ATSSA releases case study on AI uses in roadway safety

Research from the U.S. and U.K. explores applications to help save lives

What began as a panel discussion at the Circle of Innovation at this year’s ATSSA Convention & Traffic Expo evolved into research that produced a new tool to help the industry understand ways to benefit from artificial intelligence (AI).

Driving Transportation Safety Forward with AI: Case studies on the application of artificial intelligence in transportation,” was co-authored by ATSSA Director of Innovation & Technical Services Eric Perry and ATSSA Master Instructor Tim Luttrell and is now available as a free download.

It details research underway utilizing AI including studies conducted by the Iowa Department of Transportation (IowaDOT) on AI for traffic incident management, work by the Hawaii Department of Transportation (HDOT) on a safety analytics platform, pavement marking condition assessments that take advantage of its capabilities and research on planning data applications.

The ATSSA case study also includes additional examples in the early stage of development for advancing roadway safety such as:

  • pothole detection from dash camera images at Loyola Marymount University;
  • applying AI with camera data to automated pavement marking applications in Pennsylvania;
  • advancing situational awareness through automated video incident detection and other machine learning tech in California;
  • evaluating a fuzzy logic ramp metering algorithm in the Seattle area;
  • AI for incident detection in Nevada and Florida; and
  • construction applications from a tech firm in the United Kingdom.

The case study notes that transportation agencies and the private sector are looking to improve efficiency in how they are utilizing data and recognize AI has the potential to “think, learn and process data in much more efficient ways than traditional methods.”

“Practitioners see AI as an integral component in the paradigm shift from evaluating historical safety data to proactively saving lives through such technology applications,” the authors state in the introduction.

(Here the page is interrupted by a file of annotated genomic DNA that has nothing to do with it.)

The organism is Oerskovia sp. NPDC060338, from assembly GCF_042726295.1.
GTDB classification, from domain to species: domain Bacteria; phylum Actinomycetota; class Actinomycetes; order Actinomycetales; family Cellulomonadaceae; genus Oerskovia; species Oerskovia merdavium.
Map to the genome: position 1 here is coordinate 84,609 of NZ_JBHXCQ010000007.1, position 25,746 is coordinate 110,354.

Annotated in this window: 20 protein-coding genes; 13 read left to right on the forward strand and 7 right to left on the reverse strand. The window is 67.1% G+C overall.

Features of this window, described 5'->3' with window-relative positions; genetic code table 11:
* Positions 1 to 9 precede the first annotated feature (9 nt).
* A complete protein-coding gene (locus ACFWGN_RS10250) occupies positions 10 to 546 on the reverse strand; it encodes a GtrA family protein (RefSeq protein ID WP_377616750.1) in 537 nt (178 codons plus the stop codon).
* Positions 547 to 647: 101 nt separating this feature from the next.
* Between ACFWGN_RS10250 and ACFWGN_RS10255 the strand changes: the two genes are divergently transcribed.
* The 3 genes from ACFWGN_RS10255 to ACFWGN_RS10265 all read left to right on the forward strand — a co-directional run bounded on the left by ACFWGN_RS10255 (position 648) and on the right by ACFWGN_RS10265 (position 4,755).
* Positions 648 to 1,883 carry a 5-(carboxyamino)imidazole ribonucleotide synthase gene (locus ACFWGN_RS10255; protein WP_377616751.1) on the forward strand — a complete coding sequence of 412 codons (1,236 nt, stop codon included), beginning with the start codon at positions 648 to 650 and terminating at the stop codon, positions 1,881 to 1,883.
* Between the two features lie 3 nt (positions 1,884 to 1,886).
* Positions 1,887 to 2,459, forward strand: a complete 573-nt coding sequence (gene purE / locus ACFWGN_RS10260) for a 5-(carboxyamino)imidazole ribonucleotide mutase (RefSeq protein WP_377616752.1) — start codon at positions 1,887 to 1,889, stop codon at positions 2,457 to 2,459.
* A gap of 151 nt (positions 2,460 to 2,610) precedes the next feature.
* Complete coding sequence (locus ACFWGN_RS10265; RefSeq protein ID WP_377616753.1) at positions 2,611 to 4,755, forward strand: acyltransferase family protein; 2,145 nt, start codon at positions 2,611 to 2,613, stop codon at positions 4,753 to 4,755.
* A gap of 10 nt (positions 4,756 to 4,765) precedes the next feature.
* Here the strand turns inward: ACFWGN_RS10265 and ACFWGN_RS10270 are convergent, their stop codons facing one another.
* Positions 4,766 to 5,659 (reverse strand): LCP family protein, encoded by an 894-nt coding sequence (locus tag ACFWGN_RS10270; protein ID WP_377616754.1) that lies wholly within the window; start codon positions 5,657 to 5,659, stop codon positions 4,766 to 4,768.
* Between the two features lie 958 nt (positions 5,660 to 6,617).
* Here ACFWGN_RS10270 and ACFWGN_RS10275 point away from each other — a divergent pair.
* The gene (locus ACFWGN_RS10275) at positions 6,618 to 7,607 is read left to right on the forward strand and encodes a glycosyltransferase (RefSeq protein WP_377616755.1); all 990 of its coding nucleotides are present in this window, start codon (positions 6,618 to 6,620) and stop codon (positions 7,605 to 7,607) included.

They note that application of AI falls into five macro-level categories: text AI, visual AI, interactive AI, analytical AI and functional AI. And they point out that in its advanced stages, AI can be utilized to analyze safety data, in predictive ways and in decision-support tools. Such information can then be used to impact decisions on issues from “assessing pavement markings to developing enhanced asset management programs to more efficient maintenance programs.”

Research already underway has resulted in considering the following:

  • What if AI could predict when and where traffic incidents are most likely to occur?
  • Can AI be used to evaluate maintenance needs in place of time-consuming site reviews?
  • Does AI have both in-vehicle and roadside or roadway technology capabilities?
  • Is AI capable of running innovative pavement marking machines to maintain existing markings?
  • What types of data can AI use to help with infrastructure management and maintenance?
  • Can AI also communicate with in-vehicle technologies for a broader positive impact?
  • Could AI provide inputs to our team that help us save lives instead of reviewing lagging statistics after lives are lost?

The case study ends with a summary of benefits already being seen from AI research.

Published Date

June 6, 2024

Post Type

  • News

Topic

  • ATSSA News

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